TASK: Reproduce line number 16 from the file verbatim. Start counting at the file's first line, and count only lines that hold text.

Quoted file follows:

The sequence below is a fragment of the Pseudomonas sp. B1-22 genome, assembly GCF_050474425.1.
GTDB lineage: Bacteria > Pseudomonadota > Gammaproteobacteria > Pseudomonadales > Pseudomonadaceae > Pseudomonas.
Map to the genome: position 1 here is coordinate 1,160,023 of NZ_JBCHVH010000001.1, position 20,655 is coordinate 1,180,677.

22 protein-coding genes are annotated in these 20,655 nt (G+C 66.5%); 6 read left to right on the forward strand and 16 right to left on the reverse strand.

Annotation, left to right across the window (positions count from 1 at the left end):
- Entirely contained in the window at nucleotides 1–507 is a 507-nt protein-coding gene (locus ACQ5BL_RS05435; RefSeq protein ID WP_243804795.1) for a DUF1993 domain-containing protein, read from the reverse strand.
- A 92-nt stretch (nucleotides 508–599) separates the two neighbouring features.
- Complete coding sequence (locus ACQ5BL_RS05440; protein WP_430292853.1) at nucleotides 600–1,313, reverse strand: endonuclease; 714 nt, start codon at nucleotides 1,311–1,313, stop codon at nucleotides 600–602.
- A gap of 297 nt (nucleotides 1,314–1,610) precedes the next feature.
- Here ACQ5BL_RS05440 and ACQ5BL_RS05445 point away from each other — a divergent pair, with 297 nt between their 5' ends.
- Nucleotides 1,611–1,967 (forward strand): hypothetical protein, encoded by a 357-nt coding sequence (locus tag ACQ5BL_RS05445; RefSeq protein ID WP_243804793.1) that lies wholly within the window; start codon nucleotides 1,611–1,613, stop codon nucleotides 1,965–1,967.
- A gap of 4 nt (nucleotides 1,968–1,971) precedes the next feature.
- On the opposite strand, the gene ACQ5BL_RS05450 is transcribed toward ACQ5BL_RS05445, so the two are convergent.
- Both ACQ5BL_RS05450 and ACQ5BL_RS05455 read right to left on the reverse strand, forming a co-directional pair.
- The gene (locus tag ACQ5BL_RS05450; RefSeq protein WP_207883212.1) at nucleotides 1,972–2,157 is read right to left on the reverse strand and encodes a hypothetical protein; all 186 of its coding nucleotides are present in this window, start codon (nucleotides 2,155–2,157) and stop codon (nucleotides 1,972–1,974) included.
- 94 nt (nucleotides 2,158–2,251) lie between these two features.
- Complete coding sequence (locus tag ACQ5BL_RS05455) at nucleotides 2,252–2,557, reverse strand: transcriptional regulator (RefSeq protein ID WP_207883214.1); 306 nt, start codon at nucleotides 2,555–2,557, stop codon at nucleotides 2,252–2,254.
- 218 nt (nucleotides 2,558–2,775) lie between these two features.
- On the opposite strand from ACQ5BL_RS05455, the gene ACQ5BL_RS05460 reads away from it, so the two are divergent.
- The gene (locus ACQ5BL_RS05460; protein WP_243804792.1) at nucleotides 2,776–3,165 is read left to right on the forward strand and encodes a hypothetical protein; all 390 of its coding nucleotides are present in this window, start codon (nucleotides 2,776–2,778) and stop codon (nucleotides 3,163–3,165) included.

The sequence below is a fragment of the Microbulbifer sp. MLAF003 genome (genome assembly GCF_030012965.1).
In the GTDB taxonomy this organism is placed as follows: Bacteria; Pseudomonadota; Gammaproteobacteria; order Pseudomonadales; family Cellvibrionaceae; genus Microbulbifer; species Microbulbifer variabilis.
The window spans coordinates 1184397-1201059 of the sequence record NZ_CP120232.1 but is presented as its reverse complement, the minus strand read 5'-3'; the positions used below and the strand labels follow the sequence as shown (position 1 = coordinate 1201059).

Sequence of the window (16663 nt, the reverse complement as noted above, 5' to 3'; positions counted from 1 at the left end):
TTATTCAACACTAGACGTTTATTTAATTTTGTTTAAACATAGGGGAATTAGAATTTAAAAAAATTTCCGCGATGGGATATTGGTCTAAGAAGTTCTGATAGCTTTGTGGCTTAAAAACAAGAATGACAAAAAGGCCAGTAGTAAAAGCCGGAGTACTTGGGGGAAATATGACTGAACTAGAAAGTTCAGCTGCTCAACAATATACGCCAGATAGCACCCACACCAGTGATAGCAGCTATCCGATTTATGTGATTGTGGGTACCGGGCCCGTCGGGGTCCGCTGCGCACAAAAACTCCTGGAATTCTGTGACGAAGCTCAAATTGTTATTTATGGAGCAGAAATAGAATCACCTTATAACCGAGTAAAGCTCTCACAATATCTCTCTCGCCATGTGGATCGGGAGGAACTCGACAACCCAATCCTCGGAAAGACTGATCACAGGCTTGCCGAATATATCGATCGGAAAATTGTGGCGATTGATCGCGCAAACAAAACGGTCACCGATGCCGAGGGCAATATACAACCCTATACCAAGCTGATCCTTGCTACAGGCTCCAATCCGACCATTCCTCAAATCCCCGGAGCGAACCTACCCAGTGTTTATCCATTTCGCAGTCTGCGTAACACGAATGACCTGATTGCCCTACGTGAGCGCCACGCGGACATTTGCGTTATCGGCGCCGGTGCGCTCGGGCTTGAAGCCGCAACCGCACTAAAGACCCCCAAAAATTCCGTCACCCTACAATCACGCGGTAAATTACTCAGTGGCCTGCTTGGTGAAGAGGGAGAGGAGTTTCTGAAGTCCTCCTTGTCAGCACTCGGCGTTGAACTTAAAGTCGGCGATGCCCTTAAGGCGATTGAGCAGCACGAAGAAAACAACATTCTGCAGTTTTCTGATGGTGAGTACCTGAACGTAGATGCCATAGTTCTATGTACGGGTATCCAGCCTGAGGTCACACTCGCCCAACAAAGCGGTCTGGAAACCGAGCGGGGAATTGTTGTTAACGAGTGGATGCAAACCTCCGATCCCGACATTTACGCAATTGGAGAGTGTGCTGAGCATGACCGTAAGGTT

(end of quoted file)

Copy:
- 94 nt (nucleotides 2,158–2,251) lie between these two features.